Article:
Convert audio files to ulaw or sln for use with a VoIP PBX (Updates for 2018)

August 13th, 2018 Leave a comment Go to comments

Converting high quality audio files to ulaw is easy, but making them sound good takes some effort.  Keep reading for the technique we use, updated for 2018.

Allison on Twitter writes:

This sounds like a great time to revisit this article and rerun tests with the latest versions of our audio tools.

In our opinion, the results of the following sounded best when played via Asterisk to a G.711-capable phone, and it was a very close second place when played to a G.722-capable phone.  This is what we plan to use going forward.
sox input.wav --rate 8000 --channels 1 --type raw output.sln lowpass 3400 highpass 300

Without the lowpass and highpass, we thought the audio sounded slightly better to a G.722 phone, but not as good to a G.711 phone.  However, the difference was subtle enough that we recommend you do your own testing with your own audio files, in case your opinion is different from ours.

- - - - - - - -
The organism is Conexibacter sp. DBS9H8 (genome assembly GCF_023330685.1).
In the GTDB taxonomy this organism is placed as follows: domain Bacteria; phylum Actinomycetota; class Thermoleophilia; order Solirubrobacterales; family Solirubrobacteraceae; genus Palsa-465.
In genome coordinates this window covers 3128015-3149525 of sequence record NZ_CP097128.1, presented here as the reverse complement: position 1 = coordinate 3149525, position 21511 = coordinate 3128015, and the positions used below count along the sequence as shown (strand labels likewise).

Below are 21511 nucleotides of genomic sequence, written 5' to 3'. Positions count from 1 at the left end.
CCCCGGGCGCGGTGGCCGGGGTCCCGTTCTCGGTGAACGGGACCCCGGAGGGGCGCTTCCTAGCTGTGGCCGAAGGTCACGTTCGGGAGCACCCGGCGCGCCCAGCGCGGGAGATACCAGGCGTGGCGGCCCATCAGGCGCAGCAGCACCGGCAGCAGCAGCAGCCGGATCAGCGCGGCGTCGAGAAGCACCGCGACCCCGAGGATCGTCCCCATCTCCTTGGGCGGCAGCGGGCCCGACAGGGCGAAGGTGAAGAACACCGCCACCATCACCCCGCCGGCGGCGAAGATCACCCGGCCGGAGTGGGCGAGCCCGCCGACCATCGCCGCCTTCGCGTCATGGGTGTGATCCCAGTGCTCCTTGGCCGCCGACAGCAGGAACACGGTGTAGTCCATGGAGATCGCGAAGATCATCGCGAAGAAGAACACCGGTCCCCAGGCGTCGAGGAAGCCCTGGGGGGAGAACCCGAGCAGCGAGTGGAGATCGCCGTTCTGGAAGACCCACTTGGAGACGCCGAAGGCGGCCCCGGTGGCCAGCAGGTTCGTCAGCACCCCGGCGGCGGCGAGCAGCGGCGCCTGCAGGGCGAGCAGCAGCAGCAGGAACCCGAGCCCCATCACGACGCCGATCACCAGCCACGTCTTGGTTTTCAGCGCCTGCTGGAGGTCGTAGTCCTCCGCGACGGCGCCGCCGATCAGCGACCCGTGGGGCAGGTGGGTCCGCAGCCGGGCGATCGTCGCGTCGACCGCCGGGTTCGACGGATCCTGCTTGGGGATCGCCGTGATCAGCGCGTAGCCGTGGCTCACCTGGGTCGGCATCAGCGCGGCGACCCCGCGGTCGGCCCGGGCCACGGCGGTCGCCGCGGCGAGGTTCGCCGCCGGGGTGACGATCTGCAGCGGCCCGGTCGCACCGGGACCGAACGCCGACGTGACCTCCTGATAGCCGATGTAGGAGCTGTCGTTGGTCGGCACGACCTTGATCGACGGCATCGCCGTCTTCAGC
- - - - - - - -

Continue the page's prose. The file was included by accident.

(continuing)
sox input.wav --rate 8000 --channels 1 --type raw output.sln

NOTE: Depending on the type of CPU in your Asterisk server, if you hear a high-pitched screech instead of your audio file, you may need to use the --endian big switch like this:
sox input.wav --rate 8000 --channels 1 --type raw --endian big output.sln lowpass 3400 highpass 300

ulaw did not produce results that sounded as good as sln.
sox input.wav --rate 8000 --channels 1 --type ul output.ulaw lowpass 3400 highpass 300

In our tests with ulaw, ffmpeg and sox produced identical results.
ffmpeg -i input.wav -af "highpass=f=300, lowpass=f=3400" -ar 8000 -ac 1 -ab 64k -f mulaw output.ulaw

  1. Adam W
    July 18th, 2011 at 09:36 | #1

    Life.  Saver.  🙂

  2. Ivan
    April 10th, 2012 at 11:18 | #2

    Couldn't help to stop by to say thanks. I had some gsm files that I wanted to convert to ulaw, and the second line worked for me.

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